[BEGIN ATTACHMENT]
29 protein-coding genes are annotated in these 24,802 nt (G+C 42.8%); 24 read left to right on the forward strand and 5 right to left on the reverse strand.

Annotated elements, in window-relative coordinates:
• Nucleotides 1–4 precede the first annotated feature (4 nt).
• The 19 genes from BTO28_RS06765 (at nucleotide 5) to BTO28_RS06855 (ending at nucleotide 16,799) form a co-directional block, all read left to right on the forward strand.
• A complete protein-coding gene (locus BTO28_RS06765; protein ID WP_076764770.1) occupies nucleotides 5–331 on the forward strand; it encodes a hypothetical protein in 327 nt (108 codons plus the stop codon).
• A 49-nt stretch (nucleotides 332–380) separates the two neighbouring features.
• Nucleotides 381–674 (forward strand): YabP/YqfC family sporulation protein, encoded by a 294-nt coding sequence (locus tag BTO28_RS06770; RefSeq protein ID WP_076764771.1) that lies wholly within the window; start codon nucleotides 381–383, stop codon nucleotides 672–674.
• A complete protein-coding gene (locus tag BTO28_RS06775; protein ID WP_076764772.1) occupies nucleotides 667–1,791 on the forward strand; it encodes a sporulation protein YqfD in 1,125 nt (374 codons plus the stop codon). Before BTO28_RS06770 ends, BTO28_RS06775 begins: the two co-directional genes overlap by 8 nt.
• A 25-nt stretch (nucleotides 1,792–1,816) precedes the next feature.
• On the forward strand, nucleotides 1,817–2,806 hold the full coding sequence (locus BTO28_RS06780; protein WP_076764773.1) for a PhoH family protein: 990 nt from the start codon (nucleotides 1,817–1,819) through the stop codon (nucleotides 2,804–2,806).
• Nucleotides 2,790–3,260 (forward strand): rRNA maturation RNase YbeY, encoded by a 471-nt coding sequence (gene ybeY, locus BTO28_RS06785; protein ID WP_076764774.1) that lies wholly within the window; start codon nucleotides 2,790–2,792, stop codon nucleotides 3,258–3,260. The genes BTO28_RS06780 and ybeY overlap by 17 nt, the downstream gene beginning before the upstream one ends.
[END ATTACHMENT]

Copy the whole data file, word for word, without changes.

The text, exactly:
29 protein-coding genes are annotated in these 24,802 nt (G+C 42.8%); 24 read left to right on the forward strand and 5 right to left on the reverse strand.

Annotated elements, in window-relative coordinates:
• Nucleotides 1–4 precede the first annotated feature (4 nt).
• The 19 genes from BTO28_RS06765 (at nucleotide 5) to BTO28_RS06855 (ending at nucleotide 16,799) form a co-directional block, all read left to right on the forward strand.
• A complete protein-coding gene (locus BTO28_RS06765; protein ID WP_076764770.1) occupies nucleotides 5–331 on the forward strand; it encodes a hypothetical protein in 327 nt (108 codons plus the stop codon).
• A 49-nt stretch (nucleotides 332–380) separates the two neighbouring features.
• Nucleotides 381–674 (forward strand): YabP/YqfC family sporulation protein, encoded by a 294-nt coding sequence (locus tag BTO28_RS06770; RefSeq protein ID WP_076764771.1) that lies wholly within the window; start codon nucleotides 381–383, stop codon nucleotides 672–674.
• A complete protein-coding gene (locus tag BTO28_RS06775; protein ID WP_076764772.1) occupies nucleotides 667–1,791 on the forward strand; it encodes a sporulation protein YqfD in 1,125 nt (374 codons plus the stop codon). Before BTO28_RS06770 ends, BTO28_RS06775 begins: the two co-directional genes overlap by 8 nt.
• A 25-nt stretch (nucleotides 1,792–1,816) precedes the next feature.
• On the forward strand, nucleotides 1,817–2,806 hold the full coding sequence (locus BTO28_RS06780; protein WP_076764773.1) for a PhoH family protein: 990 nt from the start codon (nucleotides 1,817–1,819) through the stop codon (nucleotides 2,804–2,806).
• Nucleotides 2,790–3,260 (forward strand): rRNA maturation RNase YbeY, encoded by a 471-nt coding sequence (gene ybeY, locus BTO28_RS06785; protein ID WP_076764774.1) that lies wholly within the window; start codon nucleotides 2,790–2,792, stop codon nucleotides 3,258–3,260. The genes BTO28_RS06780 and ybeY overlap by 17 nt, the downstream gene beginning before the upstream one ends.